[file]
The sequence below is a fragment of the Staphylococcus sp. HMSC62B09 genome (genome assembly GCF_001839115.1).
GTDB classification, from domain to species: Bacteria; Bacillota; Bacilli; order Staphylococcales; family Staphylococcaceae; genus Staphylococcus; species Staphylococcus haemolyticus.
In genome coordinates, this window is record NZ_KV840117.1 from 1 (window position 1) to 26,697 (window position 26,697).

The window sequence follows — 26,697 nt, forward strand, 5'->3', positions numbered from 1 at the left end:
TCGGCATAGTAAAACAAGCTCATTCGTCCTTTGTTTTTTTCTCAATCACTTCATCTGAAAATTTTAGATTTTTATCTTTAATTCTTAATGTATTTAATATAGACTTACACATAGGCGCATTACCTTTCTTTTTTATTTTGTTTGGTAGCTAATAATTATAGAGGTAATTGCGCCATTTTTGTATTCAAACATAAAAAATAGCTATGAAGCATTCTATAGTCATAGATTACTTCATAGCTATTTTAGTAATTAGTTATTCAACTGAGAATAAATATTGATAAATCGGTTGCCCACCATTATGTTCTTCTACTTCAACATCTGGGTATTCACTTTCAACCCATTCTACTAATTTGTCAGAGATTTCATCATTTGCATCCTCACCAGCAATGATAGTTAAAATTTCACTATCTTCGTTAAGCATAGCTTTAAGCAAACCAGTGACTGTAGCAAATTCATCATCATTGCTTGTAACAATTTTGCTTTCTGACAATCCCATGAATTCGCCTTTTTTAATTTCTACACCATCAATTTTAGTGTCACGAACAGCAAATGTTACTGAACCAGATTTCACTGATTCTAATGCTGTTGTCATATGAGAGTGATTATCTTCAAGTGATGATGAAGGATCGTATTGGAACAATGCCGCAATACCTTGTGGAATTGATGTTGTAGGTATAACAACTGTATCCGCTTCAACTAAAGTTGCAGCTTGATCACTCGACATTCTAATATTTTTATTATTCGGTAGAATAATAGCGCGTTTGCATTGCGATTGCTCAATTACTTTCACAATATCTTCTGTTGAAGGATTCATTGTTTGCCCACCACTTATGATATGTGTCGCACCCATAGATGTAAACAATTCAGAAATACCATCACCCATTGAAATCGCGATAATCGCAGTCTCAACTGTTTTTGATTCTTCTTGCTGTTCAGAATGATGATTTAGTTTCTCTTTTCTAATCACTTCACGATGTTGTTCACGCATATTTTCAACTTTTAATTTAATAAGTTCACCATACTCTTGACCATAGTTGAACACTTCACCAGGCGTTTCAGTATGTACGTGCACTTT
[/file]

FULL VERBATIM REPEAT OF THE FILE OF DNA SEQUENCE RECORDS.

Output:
The sequence below is a fragment of the Staphylococcus sp. HMSC62B09 genome (genome assembly GCF_001839115.1).
GTDB classification, from domain to species: Bacteria; Bacillota; Bacilli; order Staphylococcales; family Staphylococcaceae; genus Staphylococcus; species Staphylococcus haemolyticus.
In genome coordinates, this window is record NZ_KV840117.1 from 1 (window position 1) to 26,697 (window position 26,697).

The window sequence follows — 26,697 nt, forward strand, 5'->3', positions numbered from 1 at the left end:
TCGGCATAGTAAAACAAGCTCATTCGTCCTTTGTTTTTTTCTCAATCACTTCATCTGAAAATTTTAGATTTTTATCTTTAATTCTTAATGTATTTAATATAGACTTACACATAGGCGCATTACCTTTCTTTTTTATTTTGTTTGGTAGCTAATAATTATAGAGGTAATTGCGCCATTTTTGTATTCAAACATAAAAAATAGCTATGAAGCATTCTATAGTCATAGATTACTTCATAGCTATTTTAGTAATTAGTTATTCAACTGAGAATAAATATTGATAAATCGGTTGCCCACCATTATGTTCTTCTACTTCAACATCTGGGTATTCACTTTCAACCCATTCTACTAATTTGTCAGAGATTTCATCATTTGCATCCTCACCAGCAATGATAGTTAAAATTTCACTATCTTCGTTAAGCATAGCTTTAAGCAAACCAGTGACTGTAGCAAATTCATCATCATTGCTTGTAACAATTTTGCTTTCTGACAATCCCATGAATTCGCCTTTTTTAATTTCTACACCATCAATTTTAGTGTCACGAACAGCAAATGTTACTGAACCAGATTTCACTGATTCTAATGCTGTTGTCATATGAGAGTGATTATCTTCAAGTGATGATGAAGGATCGTATTGGAACAATGCCGCAATACCTTGTGGAATTGATGTTGTAGGTATAACAACTGTATCCGCTTCAACTAAAGTTGCAGCTTGATCACTCGACATTCTAATATTTTTATTATTCGGTAGAATAATAGCGCGTTTGCATTGCGATTGCTCAATTACTTTCACAATATCTTCTGTTGAAGGATTCATTGTTTGCCCACCACTTATGATATGTGTCGCACCCATAGATGTAAACAATTCAGAAATACCATCACCCATTGAAATCGCGATAATCGCAGTCTCAACTGTTTTTGATTCTTCTTGCTGTTCAGAATGATGATTTAGTTTCTCTTTTCTAATCACTTCACGATGTTGTTCACGCATATTTTCAACTTTTAATTTAATAAGTTCACCATACTCTTGACCATAGTTGAACACTTCACCAGGCGTTTCAGTATGTACGTGCACTTT